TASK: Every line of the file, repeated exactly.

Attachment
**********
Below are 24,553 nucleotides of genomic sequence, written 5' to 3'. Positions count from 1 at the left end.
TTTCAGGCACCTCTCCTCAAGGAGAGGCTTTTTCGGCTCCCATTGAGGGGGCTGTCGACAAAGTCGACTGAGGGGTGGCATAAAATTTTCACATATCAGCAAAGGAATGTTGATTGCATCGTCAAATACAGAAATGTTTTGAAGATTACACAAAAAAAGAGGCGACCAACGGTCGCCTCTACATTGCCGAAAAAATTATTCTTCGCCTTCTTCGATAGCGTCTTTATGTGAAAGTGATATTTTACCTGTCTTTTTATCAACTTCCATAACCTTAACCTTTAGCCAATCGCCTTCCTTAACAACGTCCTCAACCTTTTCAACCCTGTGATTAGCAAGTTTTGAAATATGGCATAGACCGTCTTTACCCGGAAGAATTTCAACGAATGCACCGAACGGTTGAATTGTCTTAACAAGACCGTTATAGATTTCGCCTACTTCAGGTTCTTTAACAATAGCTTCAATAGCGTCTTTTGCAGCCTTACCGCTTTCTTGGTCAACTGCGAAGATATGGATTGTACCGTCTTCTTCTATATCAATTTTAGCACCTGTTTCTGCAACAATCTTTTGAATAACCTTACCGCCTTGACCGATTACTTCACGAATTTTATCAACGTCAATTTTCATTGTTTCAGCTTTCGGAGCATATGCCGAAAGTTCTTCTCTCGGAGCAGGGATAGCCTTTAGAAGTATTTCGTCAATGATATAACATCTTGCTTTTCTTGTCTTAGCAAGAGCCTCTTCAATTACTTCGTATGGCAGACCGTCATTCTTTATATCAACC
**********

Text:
Below are 24,553 nucleotides of genomic sequence, written 5' to 3'. Positions count from 1 at the left end.
TTTCAGGCACCTCTCCTCAAGGAGAGGCTTTTTCGGCTCCCATTGAGGGGGCTGTCGACAAAGTCGACTGAGGGGTGGCATAAAATTTTCACATATCAGCAAAGGAATGTTGATTGCATCGTCAAATACAGAAATGTTTTGAAGATTACACAAAAAAAGAGGCGACCAACGGTCGCCTCTACATTGCCGAAAAAATTATTCTTCGCCTTCTTCGATAGCGTCTTTATGTGAAAGTGATATTTTACCTGTCTTTTTATCAACTTCCATAACCTTAACCTTTAGCCAATCGCCTTCCTTAACAACGTCCTCAACCTTTTCAACCCTGTGATTAGCAAGTTTTGAAATATGGCATAGACCGTCTTTACCCGGAAGAATTTCAACGAATGCACCGAACGGTTGAATTGTCTTAACAAGACCGTTATAGATTTCGCCTACTTCAGGTTCTTTAACAATAGCTTCAATAGCGTCTTTTGCAGCCTTACCGCTTTCTTGGTCAACTGCGAAGATATGGATTGTACCGTCTTCTTCTATATCAATTTTAGCACCTGTTTCTGCAACAATCTTTTGAATAACCTTACCGCCTTGACCGATTACTTCACGAATTTTATCAACGTCAATTTTCATTGTTTCAGCTTTCGGAGCATATGCCGAAAGTTCTTCTCTCGGAGCAGGGATAGCCTTTAGAAGTATTTCGTCAATGATATAACATCTTGCTTTTCTTGTCTTAGCAAGAGCCTCTTCAATTACTTCGTATGGCAGACCGTCATTCTTTATATCAACC